It all started at a luncheon.
Thompson Jazz Studies Program Director John Gunther was sitting next to Assistant Professor of Violin Chas Wetherbee. They were just chatting when one of them mentioned that they should work together on a project.
“We’re both always open to trying new things, so we thought it would be really cool to do something together,” Gunther says.
“I’m fascinated with the similarities and differences between jazz and classical music,” Wetherbee says. “So I asked John if he would write something outside of the classical medium for string quartet, which is perhaps the most pigeonholed of all types of ensembles.”
The chat turned into an idea, and the idea turned into a collaboration between Wetherbee’s quartet, Carpe Diem, and multi-instrumentalist Gunther.
Now, they’re getting ready to do a recording together in front of an audience.
This Thursday, Wetherbee and Gunther, along with Wetherbee’s colleagues Amy Galluzzo, Korine Fujiwara and Carol Ou, take to the microphones at Mighty Fine Productions in Denver for a live studio recording of Gunther’s original piece, “Anansi and the Sky God.”
Recording with a string quartet is a first for the jazz artist, who’s more used to improvising with a jazz ensemble.
“It’s challenging. It takes me out of my comfort zone as a jazz musician,” Gunther says. “So much of what I play is improvised, but lately I’m finding myself playing more and more written music. I’m also enjoying having the opportunity to compose for groups outside the typical jazz setting.”
As for Wetherbee, he looks for performance opportunities just like this. “If you come from a classical background, you have all this skill, yet you play just classical music. But I’ve been exploring ways to perform some of the other kinds of music that I’m interested in.”
The piece they’ll record is based on a West African folk story about a trickster spider named Anansi and his adventures with Nyame, the Sky God.
According to folklore, Nyame has kept all the world’s stories to himself. Anansi can have the stories, but first must capture Onini the Python, Osebo the Leopard, Mboro the Hornet and Mmoatia the bad-tempered fairy. So Anansi sets off to capture this cast of characters.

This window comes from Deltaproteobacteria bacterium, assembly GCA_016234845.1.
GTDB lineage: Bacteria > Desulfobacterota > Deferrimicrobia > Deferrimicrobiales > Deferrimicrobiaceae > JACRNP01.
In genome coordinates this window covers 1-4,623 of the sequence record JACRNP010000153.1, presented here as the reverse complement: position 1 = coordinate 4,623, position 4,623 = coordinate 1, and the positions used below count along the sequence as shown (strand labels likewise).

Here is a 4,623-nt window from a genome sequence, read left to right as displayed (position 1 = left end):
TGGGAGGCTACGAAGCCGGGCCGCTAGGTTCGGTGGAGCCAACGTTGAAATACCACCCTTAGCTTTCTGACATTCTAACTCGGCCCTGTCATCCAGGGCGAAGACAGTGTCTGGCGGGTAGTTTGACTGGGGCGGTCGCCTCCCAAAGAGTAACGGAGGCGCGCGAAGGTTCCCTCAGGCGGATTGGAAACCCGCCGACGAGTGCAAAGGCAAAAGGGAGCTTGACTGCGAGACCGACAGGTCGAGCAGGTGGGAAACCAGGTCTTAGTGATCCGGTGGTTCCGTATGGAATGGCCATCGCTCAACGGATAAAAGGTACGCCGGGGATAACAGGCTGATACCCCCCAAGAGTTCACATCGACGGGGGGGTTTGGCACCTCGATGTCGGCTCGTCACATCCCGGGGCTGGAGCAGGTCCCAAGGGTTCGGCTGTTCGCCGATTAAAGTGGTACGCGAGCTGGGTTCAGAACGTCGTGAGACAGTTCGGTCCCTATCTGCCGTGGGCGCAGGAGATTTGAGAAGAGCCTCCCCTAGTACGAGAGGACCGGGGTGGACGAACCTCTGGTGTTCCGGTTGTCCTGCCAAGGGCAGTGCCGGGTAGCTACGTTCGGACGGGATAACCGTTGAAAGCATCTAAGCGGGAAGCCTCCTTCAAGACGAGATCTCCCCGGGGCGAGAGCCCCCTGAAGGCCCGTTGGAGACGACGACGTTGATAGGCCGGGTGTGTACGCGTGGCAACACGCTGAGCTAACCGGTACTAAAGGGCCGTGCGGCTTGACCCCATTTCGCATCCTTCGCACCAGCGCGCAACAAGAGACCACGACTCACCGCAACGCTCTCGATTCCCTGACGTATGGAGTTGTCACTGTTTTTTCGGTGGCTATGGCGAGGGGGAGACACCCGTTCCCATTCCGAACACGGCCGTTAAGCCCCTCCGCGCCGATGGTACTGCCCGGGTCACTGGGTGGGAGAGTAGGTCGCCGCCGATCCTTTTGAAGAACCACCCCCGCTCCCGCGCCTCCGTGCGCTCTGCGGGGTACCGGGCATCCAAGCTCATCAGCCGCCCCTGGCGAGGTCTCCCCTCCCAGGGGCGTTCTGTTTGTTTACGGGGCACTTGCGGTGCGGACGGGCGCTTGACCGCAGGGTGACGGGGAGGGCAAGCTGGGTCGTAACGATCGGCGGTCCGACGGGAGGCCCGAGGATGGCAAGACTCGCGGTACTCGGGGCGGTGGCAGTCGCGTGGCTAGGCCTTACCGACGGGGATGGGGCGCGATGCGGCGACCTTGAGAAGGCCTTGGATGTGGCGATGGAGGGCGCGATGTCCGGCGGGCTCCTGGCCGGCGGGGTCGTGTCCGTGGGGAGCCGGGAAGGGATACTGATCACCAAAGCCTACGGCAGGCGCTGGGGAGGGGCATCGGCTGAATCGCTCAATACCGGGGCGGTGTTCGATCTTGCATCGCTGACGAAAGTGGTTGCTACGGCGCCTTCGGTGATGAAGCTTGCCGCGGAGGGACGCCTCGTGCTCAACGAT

“The piece is in six movements, with each movement highlighting both a character in the folktale and a specific African musical instrument or tradition.”
With just two violins, a viola, a cello and a saxophone as tools, that means Gunther had to get creative with the orchestration. The group plays with extended techniques to mimic the different African instruments. At one point, the cello is played like a traditional African harp. There’s even drumming in the stringed instruments.
“There was a learning curve, but it was very exciting,” says Wetherbee. “We did our homework by listening to different recordings, but in the end working with John and hearing his vision as the composer is how we found the right sounds.”
This won’t be the first go around of the piece: The ensemble premiered “Anansi” last year at the Dairy Center for the Arts in Boulder. They thought it would be the perfect work to record with a live audience on hand.
“It’s not the traditional way to do classical recordings,” Wetherbee says. “You tend to record in an isolated room without even the sound of an air conditioner to disturb the perfect acoustics.”
“We wanted that energy and spirit of a live performance and the exchange with the audience,” Gunther adds.
This probably won’t be Gunther’s last foray out of the jazz world. Also a member of the Throw Down or Shut Up quartet with fellow faculty members Daphne Leong and Mike Tetreault and alumnus Patrick Sutton, he says he relishes the chance to collaborate with a variety of musicians.
“I enjoy the richness and diversity of the music. And Chas and the other members of Carpe Diem are just awesome virtuosos. I really have to be on my toes!”
Wetherbee hopes the recording will be an inspiration to other musicians. “You never know what will come of it, but it might inspire other musicians to do their own collaborations beyond the traditional boundaries.”
The recording is organized in part by Gift of Jazz, a Denver-area non-profit organization that promotes and supports jazz artists in the region. The public is welcome to attend; for more information about the recording and to purchase tickets, visit the Gift of Jazz website.